Advice From Your Peers

We asked our current clients some questions regarding advice they had for soon-to-be Nash enthusiasts. Click each individual’s name to see their insightful advice regarding their experience with the Nash Methodology.

What was one area that required the most attention while implementing the Nash methodology?

Ensuring the correct staffing grid was loaded into Nash Analytics. There were several versions for many floors so we had to keep validating the information.

How have you incorporated the Nash methodology into your daily operations at a unit and divisional level (Nash Analytics, patient placement, finances)?

I run many reports to provide information back to Nursing leadership. We have also created bi weekly staffing variance responses that incorporate the Nash methodology with our productivity system.

What, if any, operational changes were a result of the Nash methodology (staffing, patient placement)?

In the past, our departments were expected to manage to the same HPPD regardless of census. Nash allows them to adjust the HPPD based on the patients in the unit which is why it’s important to have the right number of patients in each unit to avoid incomplete care teams.

What qualities do you think a project leader should have to make the implementation successful?

The most important factor to make this process a success is the support of the executive team. We required a fair amount of new hires to have the right complement of staff. In addition, it’s important to have the physician leadership aware of the project and receive their buy in, which I’m not sure we did. As far as successful project leadership, you need to be assertive, organized and have a strong understanding of the process.

How have you incorporated the Nash methodology into your daily operations at a unit and divisional level (Nash Analytics, patient placement, finances)?

I run many reports to provide information back to Nursing leadership. We have also created bi weekly staffing variance responses that incorporate the Nash methodology with our productivity system.

What, if any, operational changes were a result of the Nash methodology (staffing, patient placement)?

In the past, our departments were expected to manage to the same HPPD regardless of census. Nash allows them to adjust the HPPD based on the patients in the unit which is why it’s important to have the right number of patients in each unit to avoid incomplete care teams.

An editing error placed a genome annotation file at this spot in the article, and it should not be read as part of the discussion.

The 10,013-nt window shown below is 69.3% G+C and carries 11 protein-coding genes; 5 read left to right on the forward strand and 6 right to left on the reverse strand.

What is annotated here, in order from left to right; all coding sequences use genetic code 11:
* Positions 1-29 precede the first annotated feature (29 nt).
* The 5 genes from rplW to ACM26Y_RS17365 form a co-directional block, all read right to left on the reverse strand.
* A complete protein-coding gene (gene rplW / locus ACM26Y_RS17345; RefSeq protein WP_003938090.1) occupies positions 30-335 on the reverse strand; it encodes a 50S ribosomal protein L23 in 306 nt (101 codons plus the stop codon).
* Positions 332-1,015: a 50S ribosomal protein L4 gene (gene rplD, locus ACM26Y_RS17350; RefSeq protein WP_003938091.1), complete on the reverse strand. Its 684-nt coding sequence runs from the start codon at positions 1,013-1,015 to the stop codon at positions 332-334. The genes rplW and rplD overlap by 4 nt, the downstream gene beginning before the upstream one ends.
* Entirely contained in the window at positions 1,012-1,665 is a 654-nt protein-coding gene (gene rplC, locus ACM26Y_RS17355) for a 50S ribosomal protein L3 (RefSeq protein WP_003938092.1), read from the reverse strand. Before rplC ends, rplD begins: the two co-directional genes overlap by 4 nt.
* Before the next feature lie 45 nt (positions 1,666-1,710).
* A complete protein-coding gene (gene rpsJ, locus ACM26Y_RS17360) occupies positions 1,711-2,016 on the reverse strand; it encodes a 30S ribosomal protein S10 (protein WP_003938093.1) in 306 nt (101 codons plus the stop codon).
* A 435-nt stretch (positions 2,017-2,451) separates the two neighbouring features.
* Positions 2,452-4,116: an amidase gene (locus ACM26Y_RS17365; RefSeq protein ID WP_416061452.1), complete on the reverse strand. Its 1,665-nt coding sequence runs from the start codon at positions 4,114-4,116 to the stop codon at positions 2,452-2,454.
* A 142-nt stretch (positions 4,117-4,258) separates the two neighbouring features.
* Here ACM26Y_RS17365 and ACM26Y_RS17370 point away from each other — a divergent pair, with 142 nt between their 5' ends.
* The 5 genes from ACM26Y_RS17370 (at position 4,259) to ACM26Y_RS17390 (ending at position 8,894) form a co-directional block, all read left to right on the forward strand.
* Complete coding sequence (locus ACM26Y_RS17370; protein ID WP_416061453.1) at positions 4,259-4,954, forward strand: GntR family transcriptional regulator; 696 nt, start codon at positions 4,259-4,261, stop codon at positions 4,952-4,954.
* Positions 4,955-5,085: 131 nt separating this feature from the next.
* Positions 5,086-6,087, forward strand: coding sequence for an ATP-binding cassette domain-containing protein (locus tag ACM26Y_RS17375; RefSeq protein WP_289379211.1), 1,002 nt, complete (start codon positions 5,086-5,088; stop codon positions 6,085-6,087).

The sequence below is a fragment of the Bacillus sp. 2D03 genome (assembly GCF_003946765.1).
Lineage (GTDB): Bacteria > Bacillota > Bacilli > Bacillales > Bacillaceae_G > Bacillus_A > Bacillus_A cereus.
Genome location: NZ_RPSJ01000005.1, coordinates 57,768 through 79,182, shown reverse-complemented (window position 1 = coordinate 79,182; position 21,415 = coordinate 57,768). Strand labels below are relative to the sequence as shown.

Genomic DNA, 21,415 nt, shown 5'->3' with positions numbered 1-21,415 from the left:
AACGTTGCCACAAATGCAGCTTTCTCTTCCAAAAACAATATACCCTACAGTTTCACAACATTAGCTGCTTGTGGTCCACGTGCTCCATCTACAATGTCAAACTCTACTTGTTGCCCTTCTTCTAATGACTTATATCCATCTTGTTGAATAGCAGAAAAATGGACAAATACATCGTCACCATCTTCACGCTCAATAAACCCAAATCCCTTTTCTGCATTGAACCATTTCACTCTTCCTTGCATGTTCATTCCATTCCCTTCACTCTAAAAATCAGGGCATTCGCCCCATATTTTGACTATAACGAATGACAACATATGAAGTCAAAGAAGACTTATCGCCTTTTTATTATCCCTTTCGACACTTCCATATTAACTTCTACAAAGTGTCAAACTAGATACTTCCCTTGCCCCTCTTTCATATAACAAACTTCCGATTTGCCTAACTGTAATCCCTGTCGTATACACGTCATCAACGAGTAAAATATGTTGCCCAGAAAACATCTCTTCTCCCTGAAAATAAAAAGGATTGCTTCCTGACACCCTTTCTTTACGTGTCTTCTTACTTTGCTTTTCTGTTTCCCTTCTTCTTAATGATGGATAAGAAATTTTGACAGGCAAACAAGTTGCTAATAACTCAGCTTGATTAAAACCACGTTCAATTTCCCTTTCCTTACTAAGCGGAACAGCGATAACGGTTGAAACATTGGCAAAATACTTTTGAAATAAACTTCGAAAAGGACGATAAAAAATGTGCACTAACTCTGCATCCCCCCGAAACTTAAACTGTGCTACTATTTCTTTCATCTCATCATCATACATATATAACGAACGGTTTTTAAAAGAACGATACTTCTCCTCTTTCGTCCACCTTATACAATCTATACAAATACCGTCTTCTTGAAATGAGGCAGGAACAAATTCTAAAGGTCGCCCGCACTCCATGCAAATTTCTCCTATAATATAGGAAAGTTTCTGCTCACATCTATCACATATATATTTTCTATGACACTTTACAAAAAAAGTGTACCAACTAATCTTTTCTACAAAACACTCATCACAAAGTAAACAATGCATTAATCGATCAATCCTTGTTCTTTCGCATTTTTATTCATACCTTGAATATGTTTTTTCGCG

What qualities do you think a project leader should have to make the implementation successful?

The most important factor to make this process a success is the support of the executive team. We required a fair amount of new hires to have the right complement of staff. In addition, it’s important to have the physician leadership aware of the project and receive their buy in, which I’m not sure we did. As far as successful project leadership, you need to be assertive, organized and have a strong understanding of the process.

What was one area that required the most attention while implementing the Nash methodology? I think the key item is frequent, consistent follow-up via daily monitoring of staffing variables and target census for the cost centers. After the initial education to Nash, making sure I was checking each cost center’s numbers daily was critical as I could quickly identify deviations and provide immediate re-education, etc. How were you successfully able to communicate the expectations to your leaders? Frequent meetings on Nash and then follow-up emails summarizing the meeting’s key points. Meetings were held both for all participants together and then by division which was more helpful looking at a unit’s specific needs in relation to their division. In addition, meeting 1:1 with each director/manager was essential to clarify information and allow opportunities for them to ask questions, etc. This was really an essential process as we discussed their cost center and looked at their deviations from Nash individually rather than in a general group meeting. I also met frequently with Bed Control to educate and re-educate on patient placement guidelines. How have you incorporated the Nash methodology into your daily operations at a unit and divisional level (Nash Analytics&trade, patient placement, finances)? Although I am only handling Toledo Children’s now, in the beginning I had Toledo and Wildwood. Directors/managers were integrating Nash into their daily operations via monitoring patient placement and staffing numbers. Directors/managers were responsible for looking at their Nash numbers every day and then educating their staff members as necessary. I met with the Administrative Supervisors several times to review Nash patient placement and staffing guidelines so they would be able to make better decisions based on Nash first to fill, etc. How was the Nash methodology introduced to support areas (HR, admitting, physicians)? During our general Nash meetings, I included bed control, finance, HR, etc. on the mailing list so that they were involved from the beginning. Additional staff members took the Nash Project to physician’s meetings. What, if any, operational changes were a result of the Nash methodology (staffing, patient placement)? The fill order was a significant change to operations. In the past, bed control filled a bed that had a patient discharged and divided up the admissions among various units. Also many times staff members were “held” with the presumption that they would eventually be needed for admissions. There was a major shift away from the “what ifs” type of thought. What qualities do you think a project leader should have to make the implementation successful? I think that a project leader must have the vision for the project and be engaged. It is critical to help establish direction and communicate information on the project including initial and ongoing education, updates, changes, etc. The project leader needs to be a problem solver by meeting with the stakeholders and fixing any issues that develop. As with any project, setting realistic and achievable goals is key. For instance, initially directors/managers needed to be looking at their staffing variance and target census every day and then we expanded from here. Individual targeted meetings with the directors/managers helped to deliver value to them with less waste and reduced time. A project leader has to be organized and keep track of what has to be done when and ensure follow-up on any problem areas.